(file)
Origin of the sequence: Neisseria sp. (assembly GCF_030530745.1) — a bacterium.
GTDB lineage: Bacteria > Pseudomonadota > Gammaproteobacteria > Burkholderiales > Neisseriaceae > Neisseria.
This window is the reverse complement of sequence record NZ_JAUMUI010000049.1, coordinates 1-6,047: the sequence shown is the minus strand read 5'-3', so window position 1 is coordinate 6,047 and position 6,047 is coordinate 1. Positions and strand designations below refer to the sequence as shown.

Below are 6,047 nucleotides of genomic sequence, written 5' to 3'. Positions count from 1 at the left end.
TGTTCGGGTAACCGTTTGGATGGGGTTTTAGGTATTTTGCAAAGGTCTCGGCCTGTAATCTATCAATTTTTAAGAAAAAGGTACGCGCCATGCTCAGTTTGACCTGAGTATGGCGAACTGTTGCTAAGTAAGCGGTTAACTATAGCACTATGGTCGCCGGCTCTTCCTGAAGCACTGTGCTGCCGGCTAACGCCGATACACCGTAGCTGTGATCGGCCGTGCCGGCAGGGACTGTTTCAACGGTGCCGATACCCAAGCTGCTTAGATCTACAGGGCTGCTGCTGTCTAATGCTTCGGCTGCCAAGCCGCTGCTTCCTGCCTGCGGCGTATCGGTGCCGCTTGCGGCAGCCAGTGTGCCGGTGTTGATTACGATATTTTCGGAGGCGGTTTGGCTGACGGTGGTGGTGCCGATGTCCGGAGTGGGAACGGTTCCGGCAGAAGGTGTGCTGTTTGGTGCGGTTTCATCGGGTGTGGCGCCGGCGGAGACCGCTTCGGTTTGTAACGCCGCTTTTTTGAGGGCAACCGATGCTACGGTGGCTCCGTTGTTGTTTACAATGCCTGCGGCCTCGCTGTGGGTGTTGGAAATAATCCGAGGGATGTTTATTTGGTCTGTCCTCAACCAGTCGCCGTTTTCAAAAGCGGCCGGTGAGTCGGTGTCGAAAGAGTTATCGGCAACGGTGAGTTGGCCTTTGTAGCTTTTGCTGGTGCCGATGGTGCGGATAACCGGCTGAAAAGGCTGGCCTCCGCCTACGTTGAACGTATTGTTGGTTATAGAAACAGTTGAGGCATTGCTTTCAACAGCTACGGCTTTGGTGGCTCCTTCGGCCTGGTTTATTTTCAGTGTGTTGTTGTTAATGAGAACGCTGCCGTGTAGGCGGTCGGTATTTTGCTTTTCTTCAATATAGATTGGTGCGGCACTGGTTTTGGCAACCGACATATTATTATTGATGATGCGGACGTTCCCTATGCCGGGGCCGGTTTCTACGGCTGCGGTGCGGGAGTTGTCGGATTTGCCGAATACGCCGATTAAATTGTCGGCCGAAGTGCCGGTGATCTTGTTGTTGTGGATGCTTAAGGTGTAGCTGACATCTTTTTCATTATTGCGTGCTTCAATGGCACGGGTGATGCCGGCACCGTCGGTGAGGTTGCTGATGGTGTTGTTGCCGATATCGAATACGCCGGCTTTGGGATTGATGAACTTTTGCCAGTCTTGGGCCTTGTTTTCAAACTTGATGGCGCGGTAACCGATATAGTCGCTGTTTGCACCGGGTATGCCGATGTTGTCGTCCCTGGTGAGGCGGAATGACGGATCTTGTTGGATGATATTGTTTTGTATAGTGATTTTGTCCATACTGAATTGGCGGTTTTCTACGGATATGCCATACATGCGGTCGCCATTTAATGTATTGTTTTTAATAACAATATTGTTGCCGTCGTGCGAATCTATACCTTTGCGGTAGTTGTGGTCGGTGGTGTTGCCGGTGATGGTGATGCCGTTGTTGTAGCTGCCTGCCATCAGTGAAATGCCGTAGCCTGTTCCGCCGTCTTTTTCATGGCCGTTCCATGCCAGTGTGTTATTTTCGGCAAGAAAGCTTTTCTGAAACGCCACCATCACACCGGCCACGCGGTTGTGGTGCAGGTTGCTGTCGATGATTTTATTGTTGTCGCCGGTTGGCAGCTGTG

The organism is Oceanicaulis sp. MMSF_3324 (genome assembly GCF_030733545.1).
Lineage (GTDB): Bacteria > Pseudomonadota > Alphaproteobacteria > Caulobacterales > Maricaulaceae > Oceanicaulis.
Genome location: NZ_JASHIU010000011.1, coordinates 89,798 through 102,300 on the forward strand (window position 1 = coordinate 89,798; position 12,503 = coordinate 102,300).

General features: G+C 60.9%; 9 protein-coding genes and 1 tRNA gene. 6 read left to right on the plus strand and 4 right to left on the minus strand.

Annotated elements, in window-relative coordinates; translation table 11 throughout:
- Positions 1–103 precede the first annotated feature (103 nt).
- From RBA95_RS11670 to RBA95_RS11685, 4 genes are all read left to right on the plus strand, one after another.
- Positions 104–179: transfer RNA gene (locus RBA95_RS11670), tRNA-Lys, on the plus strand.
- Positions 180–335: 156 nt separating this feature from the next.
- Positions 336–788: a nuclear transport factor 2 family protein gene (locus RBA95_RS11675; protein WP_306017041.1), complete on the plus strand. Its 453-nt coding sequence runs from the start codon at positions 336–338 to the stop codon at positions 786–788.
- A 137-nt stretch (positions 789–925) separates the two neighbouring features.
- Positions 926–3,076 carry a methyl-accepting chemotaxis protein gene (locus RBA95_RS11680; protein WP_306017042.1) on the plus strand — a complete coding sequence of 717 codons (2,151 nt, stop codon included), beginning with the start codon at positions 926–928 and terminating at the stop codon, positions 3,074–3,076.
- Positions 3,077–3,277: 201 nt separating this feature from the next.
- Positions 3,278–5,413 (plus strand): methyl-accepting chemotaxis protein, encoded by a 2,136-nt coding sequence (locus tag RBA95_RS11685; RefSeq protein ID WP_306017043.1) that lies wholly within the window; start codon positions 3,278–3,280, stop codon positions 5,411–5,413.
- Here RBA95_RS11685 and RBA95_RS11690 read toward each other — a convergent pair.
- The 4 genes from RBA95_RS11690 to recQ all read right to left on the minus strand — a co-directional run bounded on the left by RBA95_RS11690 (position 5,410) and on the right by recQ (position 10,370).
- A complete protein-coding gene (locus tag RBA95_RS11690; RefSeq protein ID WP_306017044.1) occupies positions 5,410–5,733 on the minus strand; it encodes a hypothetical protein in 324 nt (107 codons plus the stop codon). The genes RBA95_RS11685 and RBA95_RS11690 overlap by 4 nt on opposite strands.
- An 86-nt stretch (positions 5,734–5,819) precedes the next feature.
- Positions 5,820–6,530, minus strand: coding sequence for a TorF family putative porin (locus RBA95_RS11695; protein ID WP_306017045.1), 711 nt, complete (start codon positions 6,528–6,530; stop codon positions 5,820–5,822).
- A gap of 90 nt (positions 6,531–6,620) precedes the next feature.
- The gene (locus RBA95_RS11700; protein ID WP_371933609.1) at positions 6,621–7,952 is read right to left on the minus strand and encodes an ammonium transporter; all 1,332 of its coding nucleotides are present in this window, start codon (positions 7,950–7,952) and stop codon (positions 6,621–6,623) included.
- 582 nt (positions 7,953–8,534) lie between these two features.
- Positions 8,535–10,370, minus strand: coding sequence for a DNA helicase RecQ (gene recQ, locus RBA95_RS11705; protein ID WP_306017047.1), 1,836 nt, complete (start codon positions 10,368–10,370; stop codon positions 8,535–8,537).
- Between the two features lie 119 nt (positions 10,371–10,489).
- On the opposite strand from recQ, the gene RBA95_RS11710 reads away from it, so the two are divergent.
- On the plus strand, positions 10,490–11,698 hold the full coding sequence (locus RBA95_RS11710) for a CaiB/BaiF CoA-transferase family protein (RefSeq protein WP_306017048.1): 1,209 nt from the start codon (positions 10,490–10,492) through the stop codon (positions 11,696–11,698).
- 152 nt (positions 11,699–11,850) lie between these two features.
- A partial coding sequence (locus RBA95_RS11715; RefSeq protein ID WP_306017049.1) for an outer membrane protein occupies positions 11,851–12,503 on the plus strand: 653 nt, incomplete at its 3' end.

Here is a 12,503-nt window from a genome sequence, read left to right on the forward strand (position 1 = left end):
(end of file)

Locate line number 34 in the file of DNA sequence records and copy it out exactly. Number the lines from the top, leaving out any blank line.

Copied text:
Here is a 12,503-nt window from a genome sequence, read left to right on the forward strand (position 1 = left end):